The NFC East is the best division in football. Take all the time you need to digest that sentence.
It has been lean times for the storied division of late, having produced just one team with a double-digit win column — the 12-5 Dallas Cowboys in 2021 — over the past three seasons. Yikes.
But this season is different. The Philadelphia Eagles (10-1) have already cleared that hurdle and own the best record in football. The Cowboys (8-3) aren’t far behind, while the New York Giants (7-4) and Washington Commanders (7-5) are enjoying surprising success.
All four teams would qualify for the postseason based on the current standings. That has never happened in any division, dating back to the NFL-AFL merger in 1970, according to ESPN Stats & Information. And no division in history has produced a season in which every team finished with a winning record, which happens to be the current situation in the NFC East.
Since the schedule is backloaded with division games, this promises to be a memorable close to the season. ESPN NFL Nation reporters Tim McManus, Todd Archer, Jordan Raanan and John Keim take a look at the strengths and weaknesses of each team and tackle the key questions they’ll face as they hit the home stretch.
Why the Eagles can be the top seed in the NFC
The Eagles have the best record in football at 10-1. They own a one-game lead plus the head-to-head tiebreaker over the next-closest NFC opponent, the 9-2 Minnesota Vikings. And their closing schedule is the third easiest in the NFL, according to ESPN’s Football Power Index. Quarterback Jalen Hurts is a bona fide MVP candidate working behind a dominant offensive front. He leads a versatile offense that can adjust to any style of fight and is backed by a defense that is tops in the league in takeaways (23). They’re as well-positioned and well-equipped as any team in the conference to secure home-field advantage.
Why the Eagles are vulnerable
Their run defense has been shaky at times, particularly since rookie defensive tackle Jordan Davis went down with a high ankle sprain in Week 8 against the Pittsburgh Steelers. In the four games since, they’ve allowed 525 rushing yards (131.5 per game), which ranks 23rd over that span. The Eagles’ special teams unit, meanwhile, is 23rd in efficiency per ESPN’s metrics, standing in stark contrast to their offensive (second) and defensive (second) ranks. There has been at least one special teams miscue in almost every game they’ve played. It feels like just a matter of time before it bites them.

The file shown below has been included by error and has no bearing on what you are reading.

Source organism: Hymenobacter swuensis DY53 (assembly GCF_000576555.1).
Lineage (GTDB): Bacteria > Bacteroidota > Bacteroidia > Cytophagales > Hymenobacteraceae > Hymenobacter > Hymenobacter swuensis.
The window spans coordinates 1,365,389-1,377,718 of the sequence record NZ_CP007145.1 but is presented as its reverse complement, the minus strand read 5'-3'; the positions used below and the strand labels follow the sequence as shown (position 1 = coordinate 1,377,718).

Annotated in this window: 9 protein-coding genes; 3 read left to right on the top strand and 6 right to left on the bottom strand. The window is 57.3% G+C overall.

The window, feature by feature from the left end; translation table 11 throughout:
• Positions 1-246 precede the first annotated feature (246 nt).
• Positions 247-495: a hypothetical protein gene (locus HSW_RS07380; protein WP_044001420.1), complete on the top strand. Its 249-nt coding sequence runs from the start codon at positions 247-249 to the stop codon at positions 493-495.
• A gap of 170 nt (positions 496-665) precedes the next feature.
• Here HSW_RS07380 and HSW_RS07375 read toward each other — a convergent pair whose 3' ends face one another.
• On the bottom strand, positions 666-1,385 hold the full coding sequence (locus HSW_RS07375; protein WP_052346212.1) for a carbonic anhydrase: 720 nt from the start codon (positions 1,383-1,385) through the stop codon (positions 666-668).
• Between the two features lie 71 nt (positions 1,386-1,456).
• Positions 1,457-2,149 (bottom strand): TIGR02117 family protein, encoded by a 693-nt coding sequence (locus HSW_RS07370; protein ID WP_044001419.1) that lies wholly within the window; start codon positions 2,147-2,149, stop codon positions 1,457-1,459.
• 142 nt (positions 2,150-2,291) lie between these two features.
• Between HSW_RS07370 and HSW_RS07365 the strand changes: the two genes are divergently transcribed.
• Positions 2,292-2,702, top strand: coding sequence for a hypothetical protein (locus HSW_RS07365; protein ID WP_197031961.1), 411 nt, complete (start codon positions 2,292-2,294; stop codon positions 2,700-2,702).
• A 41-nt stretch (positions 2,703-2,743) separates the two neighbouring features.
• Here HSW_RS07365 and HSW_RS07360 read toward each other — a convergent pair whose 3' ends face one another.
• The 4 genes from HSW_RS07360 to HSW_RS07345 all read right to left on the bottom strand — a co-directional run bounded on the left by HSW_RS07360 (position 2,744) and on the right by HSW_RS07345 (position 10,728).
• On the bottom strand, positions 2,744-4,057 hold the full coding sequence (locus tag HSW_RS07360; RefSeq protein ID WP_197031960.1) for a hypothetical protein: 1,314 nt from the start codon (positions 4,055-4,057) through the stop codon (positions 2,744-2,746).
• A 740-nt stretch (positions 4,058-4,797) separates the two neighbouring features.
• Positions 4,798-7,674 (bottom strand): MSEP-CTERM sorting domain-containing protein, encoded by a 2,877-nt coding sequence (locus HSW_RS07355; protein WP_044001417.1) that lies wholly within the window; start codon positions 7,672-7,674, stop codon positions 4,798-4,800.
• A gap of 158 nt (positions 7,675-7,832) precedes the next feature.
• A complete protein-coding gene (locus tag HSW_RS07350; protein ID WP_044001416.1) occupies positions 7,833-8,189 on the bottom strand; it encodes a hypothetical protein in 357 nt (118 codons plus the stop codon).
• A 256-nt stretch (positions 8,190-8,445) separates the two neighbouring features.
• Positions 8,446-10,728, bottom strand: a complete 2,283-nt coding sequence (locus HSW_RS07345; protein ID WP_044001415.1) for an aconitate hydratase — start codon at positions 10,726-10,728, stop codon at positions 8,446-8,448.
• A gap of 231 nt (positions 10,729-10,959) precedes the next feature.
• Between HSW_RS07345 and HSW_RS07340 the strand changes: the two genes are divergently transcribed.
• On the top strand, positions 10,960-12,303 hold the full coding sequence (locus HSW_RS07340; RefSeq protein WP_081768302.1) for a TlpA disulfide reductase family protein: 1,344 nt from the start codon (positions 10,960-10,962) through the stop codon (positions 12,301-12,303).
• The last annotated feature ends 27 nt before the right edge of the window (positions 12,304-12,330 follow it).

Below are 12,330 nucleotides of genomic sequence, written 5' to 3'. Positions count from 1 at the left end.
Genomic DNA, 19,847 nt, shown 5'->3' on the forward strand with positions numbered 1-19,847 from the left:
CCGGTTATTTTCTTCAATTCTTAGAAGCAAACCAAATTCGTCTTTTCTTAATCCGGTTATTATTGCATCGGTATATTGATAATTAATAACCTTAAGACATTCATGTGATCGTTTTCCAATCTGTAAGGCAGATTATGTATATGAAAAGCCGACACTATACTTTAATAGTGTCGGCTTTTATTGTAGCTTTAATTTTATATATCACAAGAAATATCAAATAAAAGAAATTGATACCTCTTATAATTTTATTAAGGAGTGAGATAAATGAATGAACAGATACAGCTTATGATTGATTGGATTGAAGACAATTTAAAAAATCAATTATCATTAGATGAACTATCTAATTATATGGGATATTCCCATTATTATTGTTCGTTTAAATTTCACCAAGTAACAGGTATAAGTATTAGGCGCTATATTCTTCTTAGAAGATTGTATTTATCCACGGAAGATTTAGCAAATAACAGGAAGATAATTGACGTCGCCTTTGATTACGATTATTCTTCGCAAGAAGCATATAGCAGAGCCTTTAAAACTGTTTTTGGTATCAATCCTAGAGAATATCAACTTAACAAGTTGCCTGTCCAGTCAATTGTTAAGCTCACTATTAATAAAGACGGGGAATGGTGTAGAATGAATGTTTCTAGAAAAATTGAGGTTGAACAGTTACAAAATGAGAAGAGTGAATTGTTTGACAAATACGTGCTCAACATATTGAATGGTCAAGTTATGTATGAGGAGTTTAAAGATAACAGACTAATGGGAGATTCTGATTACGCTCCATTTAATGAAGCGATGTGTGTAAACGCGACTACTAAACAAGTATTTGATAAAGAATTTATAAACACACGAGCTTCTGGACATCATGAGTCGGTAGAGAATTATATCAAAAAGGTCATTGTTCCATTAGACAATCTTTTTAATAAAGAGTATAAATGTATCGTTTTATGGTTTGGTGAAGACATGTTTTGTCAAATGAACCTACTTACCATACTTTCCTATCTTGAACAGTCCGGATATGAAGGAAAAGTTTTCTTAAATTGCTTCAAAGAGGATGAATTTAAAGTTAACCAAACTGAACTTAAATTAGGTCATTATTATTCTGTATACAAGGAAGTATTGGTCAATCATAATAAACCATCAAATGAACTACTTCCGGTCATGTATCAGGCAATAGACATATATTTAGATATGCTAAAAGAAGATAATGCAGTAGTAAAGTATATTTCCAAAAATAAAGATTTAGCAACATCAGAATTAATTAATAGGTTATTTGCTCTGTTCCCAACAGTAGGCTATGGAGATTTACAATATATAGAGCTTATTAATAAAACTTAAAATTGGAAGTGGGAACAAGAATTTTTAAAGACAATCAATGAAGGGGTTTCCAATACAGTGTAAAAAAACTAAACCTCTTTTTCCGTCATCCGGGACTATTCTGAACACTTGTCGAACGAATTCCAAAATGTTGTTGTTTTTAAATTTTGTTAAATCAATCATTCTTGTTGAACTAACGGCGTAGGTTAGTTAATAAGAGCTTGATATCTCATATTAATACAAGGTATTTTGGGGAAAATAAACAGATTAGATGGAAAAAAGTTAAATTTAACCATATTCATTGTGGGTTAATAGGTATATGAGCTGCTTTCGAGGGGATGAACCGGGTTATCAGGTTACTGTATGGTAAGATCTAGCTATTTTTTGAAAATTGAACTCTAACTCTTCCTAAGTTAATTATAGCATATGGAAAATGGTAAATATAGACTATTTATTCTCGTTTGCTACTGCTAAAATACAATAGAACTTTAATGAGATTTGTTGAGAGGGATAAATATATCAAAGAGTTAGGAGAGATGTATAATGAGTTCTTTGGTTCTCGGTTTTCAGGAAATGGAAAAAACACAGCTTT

The Eagles have sustained a lot of injuries recently. Who can we expect back for the playoffs?
Davis is eligible to return from injured reserve this week against the Tennessee Titans. Tight end Dallas Goedert (shoulder) is expected to return at some point during the regular season, according to ESPN’s Adam Schefter. That’s a big one: He was playing like a top-three tight end before injuring a shoulder in their Week 10 loss to the Commanders. Hurts’ rushing attempts (33 in the past two weeks) have jumped up in Goedert’s absence, as the offense adapts to life without him. Goedert is eligible to come off IR after Week 14.
Safety C.J. Gardner-Johnson sustained a lacerated kidney, according to a source, on Sunday night against the Packers. There is no timetable yet for his return. The loss of Gardner-Johnson, the league leader in interceptions (6), would be significant for this defense if it’s for an extended time. Fortunately, slot corner Avonte Maddox (hamstring) is eligible to come off IR next week. — Tim McManus
Why the Cowboys can be the top seed in the NFC
They will need some help from the Eagles and Vikings, who sit atop the NFC standings, and they’ll need to continue on the path they’re on. The offense, despite penalty issues, is playing its best football of the season, and the defense has been dominant for a good portion of the season. With their physical style, the Cowboys could be a tough out in the playoffs, even if they aren’t the top seed.
Why the Cowboys are vulnerable
Is it too easy to say “injuries”? No? OK. Injuries — especially another one to quarterback Dak Prescott, who missed five games earlier this season with a fractured thumb. But penalties and run defense are the two worries. They can’t expect to win in the playoffs when they commit 13 penalties like they did in their 28-20 victory over the Giants on Thanksgiving. They can’t expect to win when they allow 200-plus rushing yards either, like the did recently versus the Packers and Bears. They have been better versus the run the past two games, but the Eagles, Vikings and San Francisco 49ers will provide challenges.
Is this team built to reach the NFC Championship Game for the first time since their last Super Bowl win, following the 1995 season?
Yes, but so were the 2007 Cowboys that had home-field advantage in the NFC, the 2014 Cowboys that lost on a controversial overturn of a Dez Bryant catch and the 2016 Cowboys that also had home-field advantage.